Antitrust Economics (ECON:3790)
Topics in federal antitrust policy; merger policy; monopolization, predatory pricing, collusion, vertical restrictions, resale price maintenance, enforcement; case law, economics literature. Prerequisite: ECON:3100 or LAW:8146. (3 s.h.)

Law and Economics (ECON:3800)
Law examined through analytic tools of microeconomics; impact of legal rules on resource allocation, risk bearing, distribution of economic well-being. Prerequisite: ECON:1100. (3 s.h.)

Topics in Policy Economics (ECON:3875)
Topics vary. Prerequisites: ECON:1100 and ECON:1200. (arr.)

Analytical track courses

Natural Resource Economics (ECON:4090)
Economics of natural resources; interaction between economic theory, empirical evidence, and public policy; land, water, fish, trees, minerals; externalities. Prerequisite: ECON:3100.

Labor Economics (ECON:4140)
Labor supply and demand; investments in human capital; compensating wage differentials; discrimination; long-term contracts; occupational choice; family decisions; unions; immigration. Prerequisite: ECON:3100. (3 s.h.)

Industrial Organization (ECON:4180)
Market structure; effects of business practices, informational problems on market structure; appraisal of antitrust policies, government regulation of business. Prerequisite: ECON:3100. (3 s.h.)

Monetary Economics (ECON:4170)
Demand for and supply of money; money's role in economy; empirical studies of money's impact; problems with monetary control. Prerequisites: ECON:3100 and ECON:3150. (3 s.h.)

Public Sector Economics (ECON:4160)
Economic functions of government; budgetary processes; effects of government expenditures, taxation on resource allocation, income distribution, economic growth, and stability. Prerequisites: ECON:3100 and ECON:3150. (3 s.h.)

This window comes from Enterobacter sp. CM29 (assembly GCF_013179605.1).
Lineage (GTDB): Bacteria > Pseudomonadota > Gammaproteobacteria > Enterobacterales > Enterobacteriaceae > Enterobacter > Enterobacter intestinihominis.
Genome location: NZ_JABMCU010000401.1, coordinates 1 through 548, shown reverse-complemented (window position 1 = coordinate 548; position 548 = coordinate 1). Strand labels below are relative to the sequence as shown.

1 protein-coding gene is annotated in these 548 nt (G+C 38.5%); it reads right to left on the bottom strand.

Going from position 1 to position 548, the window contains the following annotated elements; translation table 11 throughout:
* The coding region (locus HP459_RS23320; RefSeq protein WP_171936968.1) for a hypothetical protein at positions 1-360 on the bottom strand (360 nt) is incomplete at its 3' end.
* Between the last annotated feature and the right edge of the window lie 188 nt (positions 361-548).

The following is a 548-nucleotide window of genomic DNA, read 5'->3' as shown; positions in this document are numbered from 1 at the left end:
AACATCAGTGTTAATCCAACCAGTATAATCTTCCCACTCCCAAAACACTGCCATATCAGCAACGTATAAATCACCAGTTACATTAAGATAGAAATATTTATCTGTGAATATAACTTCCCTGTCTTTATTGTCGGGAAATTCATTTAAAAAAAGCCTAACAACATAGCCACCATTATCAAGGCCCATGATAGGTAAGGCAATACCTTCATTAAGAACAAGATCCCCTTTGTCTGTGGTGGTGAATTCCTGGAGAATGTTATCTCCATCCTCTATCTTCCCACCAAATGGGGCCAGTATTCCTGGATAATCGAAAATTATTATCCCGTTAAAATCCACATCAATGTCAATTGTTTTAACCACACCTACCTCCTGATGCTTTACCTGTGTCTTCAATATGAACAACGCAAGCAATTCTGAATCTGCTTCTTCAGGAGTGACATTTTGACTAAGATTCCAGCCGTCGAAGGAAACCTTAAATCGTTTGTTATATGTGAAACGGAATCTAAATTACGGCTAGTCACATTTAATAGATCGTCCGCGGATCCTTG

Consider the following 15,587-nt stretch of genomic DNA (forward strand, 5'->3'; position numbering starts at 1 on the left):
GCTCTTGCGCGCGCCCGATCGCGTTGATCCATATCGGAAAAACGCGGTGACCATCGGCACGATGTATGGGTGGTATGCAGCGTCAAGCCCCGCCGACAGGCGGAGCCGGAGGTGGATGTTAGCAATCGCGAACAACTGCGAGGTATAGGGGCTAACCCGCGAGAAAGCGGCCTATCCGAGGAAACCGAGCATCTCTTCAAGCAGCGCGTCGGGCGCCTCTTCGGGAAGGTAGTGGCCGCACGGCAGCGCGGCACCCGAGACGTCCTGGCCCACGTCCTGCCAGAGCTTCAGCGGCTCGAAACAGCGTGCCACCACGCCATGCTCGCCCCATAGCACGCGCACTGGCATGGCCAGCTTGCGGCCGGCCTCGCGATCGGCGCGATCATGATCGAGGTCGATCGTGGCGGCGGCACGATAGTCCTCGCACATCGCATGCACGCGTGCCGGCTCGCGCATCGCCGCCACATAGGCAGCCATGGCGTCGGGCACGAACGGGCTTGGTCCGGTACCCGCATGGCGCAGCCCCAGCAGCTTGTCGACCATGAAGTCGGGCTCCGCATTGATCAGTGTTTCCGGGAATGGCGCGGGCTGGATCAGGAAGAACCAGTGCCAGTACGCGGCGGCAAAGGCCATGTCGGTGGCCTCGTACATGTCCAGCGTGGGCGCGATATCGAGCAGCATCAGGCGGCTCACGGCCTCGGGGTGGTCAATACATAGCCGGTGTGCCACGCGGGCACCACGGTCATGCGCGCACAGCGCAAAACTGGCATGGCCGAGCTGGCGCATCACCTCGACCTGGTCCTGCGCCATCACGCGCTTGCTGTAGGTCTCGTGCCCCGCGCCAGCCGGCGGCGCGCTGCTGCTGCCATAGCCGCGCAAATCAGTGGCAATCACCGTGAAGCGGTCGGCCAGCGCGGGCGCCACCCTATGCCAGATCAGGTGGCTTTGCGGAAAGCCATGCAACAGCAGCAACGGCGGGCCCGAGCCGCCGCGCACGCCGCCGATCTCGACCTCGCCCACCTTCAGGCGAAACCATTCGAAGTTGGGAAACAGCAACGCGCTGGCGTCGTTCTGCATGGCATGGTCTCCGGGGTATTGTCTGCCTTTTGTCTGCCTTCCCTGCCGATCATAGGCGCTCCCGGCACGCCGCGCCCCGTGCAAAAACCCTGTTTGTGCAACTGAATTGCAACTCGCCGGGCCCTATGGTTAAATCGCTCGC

International Economics (ECON:4110)
Neoclassical model of international trade; imperfect competition and international trade and investment; role of trade barriers; regional trade agreements and the World Trade Organization. Prerequisites: ECON:3100 and ECON:3150. (3 s.h.)

Mathematical Economics (ECON:4190)
Mathematical structure of economic principles, problems, systems; may include constrained optimization, choice under uncertainty, general equilibrium and welfare economics, dynamical systems and control theory, game theory. Prerequisites: ECON:3100 and ECON:3150. (3 s.h.)

Game Theory (ECON:4200)
Basic concepts of game theory including dominance, backward induction, Nash equilibrium, evolutionary stability, commitment, credibility, asymmetric information, adverse selection, signaling; provides students with a working understanding of game theory; examples drawn from economics and politics. Prerequisites: ECON:3100 and ECON:3150 and (MATH:1380 or MATH:1850). (3 s.h.)

Topics in Analytical Economics (ECON:4700)
Topics vary. Prerequisites: ECON:3150 and ECON:3100. (arr.)